By Tomi Kilgore and Tommy Stubbington
U.S. stock futures gained Tuesday, extending the previous session's sharp rise, with upbeat earnings from some blue-chip companies helping set a positive tone.
About 90 minutes ahead of the open, Dow Jones Industrial Average futures tacked on 34 points, or 0.2%, to 16130.
S&P 500 index futures advanced five points, or 0.3%, to 1829 and Nasdaq-100 futures rose 10 points, or 0.3%, to 3480. Changes in stock futures don't always accurately predict stock moves after the opening bell.
On Monday, stocks staged a broad rally as investors focused on strong retail sales data and better-than-expected earnings from banking giant Citigroup. The Dow climbed 146 points, or 0.9%, on Monday, while the recently hard hit Nasdaq Composite Index gained 0.6%.
The gains offered investors a reprieve from the downturn in stocks this month. Until Monday's bounce, the S&P 500 had fallen 4% since closing at a record high on April 2, while the Nasdaq had dropped 8.2% since closing at a 14-year high on March 5.
Earnings from Dow components helped further support sentiment early Tuesday. Coca-Cola gained 2.3% in premarket trading after first-quarter adjusted earnings met estimates, while revenue rose slightly above forecasts, amid an increase in world-wide case volume.
And Johnson & Johnson advanced 2.1% after reporting better-than-expected first-quarter earnings and raising its full-year outlook.
Fellow Dow member Intel, which is slated to report results after the close, edged up 0.3%.
Many investors remain upbeat on stocks in the long term, given an improving economy and an accommodative Federal Reserve, but they expect some additional volatility in the near term, especially in the once-highflying biotechnology stocks and shares of relatively young Internet companies.
Adam Grimes, chief investment officer at Waverly Advisors, which provides tactical research and advisory services to traders and money managers, expects more volatility in the short term, as the market is no longer acting like it did during last year's strong bull run. "This is a market that is reminding us that it doesn't have to go straight up," Mr. Grimes said.
For long-term investors, however, Mr. Grimes said the market still looks very bullish, so they should just "sit tight" in the current volatile market environment. "You don't necessarily want to be buying dips, but you don't want to be selling into them, either," Mr. Grimes said. "It is a time for no action."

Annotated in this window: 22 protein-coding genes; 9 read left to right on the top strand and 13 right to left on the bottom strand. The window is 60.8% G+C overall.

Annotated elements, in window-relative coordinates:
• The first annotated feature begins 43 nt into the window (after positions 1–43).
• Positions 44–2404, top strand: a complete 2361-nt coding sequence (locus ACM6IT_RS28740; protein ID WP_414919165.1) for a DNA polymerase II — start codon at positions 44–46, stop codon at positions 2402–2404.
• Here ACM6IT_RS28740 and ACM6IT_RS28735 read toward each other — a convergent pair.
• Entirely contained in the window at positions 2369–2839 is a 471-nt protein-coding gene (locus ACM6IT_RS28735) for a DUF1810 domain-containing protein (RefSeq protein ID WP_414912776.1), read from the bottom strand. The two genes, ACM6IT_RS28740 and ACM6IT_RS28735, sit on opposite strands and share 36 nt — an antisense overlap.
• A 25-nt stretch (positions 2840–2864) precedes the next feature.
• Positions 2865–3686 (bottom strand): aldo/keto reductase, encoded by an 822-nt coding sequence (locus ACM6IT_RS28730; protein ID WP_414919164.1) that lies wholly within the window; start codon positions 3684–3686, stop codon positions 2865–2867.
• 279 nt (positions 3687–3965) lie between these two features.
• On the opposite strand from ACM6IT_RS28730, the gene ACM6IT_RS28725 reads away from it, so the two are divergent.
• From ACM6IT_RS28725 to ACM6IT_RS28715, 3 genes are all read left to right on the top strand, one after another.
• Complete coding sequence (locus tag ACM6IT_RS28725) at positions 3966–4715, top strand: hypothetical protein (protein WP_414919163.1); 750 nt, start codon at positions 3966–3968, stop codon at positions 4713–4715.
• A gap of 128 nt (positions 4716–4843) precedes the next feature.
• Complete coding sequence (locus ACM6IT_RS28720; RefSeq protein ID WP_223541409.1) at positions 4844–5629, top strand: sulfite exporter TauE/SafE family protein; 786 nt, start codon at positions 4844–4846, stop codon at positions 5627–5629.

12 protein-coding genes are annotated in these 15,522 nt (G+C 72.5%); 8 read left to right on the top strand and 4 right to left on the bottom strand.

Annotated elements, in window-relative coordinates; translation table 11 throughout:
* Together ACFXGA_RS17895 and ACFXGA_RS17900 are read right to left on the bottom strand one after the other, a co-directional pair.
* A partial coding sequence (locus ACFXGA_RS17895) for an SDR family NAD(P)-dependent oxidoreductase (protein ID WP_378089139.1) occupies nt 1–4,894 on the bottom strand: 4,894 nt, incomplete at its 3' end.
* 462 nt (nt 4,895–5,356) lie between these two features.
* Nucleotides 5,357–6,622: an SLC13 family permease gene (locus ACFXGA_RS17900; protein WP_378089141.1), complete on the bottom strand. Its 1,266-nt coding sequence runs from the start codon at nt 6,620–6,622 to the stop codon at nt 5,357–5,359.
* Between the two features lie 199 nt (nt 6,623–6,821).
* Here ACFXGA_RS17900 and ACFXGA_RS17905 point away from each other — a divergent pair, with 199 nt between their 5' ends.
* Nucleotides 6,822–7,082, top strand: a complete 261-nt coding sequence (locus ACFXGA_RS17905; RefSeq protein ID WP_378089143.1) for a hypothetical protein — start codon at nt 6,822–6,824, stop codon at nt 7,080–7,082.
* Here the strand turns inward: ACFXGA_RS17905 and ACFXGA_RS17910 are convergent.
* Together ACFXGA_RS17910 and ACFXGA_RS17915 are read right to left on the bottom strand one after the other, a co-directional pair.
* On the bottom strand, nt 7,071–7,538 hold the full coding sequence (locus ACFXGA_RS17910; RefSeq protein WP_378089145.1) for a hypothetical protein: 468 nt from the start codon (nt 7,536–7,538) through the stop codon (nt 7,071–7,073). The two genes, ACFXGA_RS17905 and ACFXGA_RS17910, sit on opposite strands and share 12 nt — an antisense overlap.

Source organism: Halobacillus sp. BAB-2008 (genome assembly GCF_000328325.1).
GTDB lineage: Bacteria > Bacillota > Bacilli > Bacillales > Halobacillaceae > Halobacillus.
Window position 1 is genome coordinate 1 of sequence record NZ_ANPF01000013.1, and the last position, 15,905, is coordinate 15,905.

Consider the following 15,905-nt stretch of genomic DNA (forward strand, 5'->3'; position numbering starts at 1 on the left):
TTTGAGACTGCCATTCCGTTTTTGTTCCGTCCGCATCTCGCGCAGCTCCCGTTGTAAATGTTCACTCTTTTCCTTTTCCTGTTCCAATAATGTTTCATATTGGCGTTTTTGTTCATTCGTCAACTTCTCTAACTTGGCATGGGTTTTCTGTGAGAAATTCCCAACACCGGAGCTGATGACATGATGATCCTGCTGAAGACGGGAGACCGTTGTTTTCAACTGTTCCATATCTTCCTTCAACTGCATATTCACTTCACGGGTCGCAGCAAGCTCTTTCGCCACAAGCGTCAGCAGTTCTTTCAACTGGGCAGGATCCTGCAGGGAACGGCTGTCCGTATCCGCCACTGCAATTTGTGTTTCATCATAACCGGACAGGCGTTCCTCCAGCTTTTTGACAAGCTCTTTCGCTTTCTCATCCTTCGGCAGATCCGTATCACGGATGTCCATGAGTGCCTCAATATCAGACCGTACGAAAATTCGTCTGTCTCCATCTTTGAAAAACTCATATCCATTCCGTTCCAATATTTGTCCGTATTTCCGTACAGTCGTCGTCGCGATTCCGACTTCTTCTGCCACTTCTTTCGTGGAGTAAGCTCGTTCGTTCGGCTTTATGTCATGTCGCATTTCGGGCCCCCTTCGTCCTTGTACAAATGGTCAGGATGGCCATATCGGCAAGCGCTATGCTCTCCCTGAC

At 8:30 a.m. Eastern, the consumer-price index for March is expected to rise 0.1% on the month, and by 0.1% when excluding the food and energy components. At the same time, the New York the New York Federal Reserve's Empire State index of manufacturing activity for April is seen rising to 8.0 from 5.61 in March. After the open, the National Association of Home Builders' housing-market index for April is forecast to rise to 50 from 47 in March.
The yield on the 10-year Treasury note ticked up to 2.662% from 2.637% late Monday.
Crude-oil futures eased 0.9% to $103.12 a barrel, after settling at a six-week high on Monday, while gold futures fell 1.8% to $1,304.20 an ounce. The dollar gained against the euro, but eased slightly against the yen.
European markets edged lower, with investors cautious following the recent flare-up of tensions in Ukraine. The Stoxx Europe 600 slipped 0.1%. Germany's DAX 30 index gave up 0.3%, France's CAC 40 edged up 0.2% and the U.K.'s FTSE 100 was virtually unchanged.
On Tuesday, Ukraine's acting president Oleksandr Turchynov said that a military operation to wrest control of cities in eastern Ukraine from pro-Russian militants has begun. There were no immediate reports of specific action, however.
"We are a bit more concerned after the escalation in Ukraine over the weekend," said Christopher Wright, a cross-asset strategist at UBS Wealth Management. "That's adding a bit of a risk premium to markets."
Separately, data showed investor confidence in Germany declined for the fourth month in a row in April, amid concerns over Ukraine.
Asian markets were mostly lower, with China's Shanghai Composite shedding 1.4% ahead of the release of China's first-quarter growth numbers on Wednesday. Meanwhile, Japan's Nikkei Stock Average gained 0.6% to bounce off a six-month closing low on Monday.
In other corporate news, Motorola Solutions gained 0.7% after the company agreed to sell its enterprise business to Zebra Technologies for $3.45 billion in cash. Zebra's stock rallied 9.8%.
General Electric tacked on 0.4% after The Wall Street Journal reported the company's chief executive officer Jeff Immelt may give up leadership of the industrial conglomerate sooner than his expected 20-year tenure. Mr. Immelt has run GE for 13 years, but he and fellow directors are re-evaluating the right term for its CEO.
Write to Tomi Kilgore at email@example.com and Tommy Stubbington at firstname.lastname@example.org
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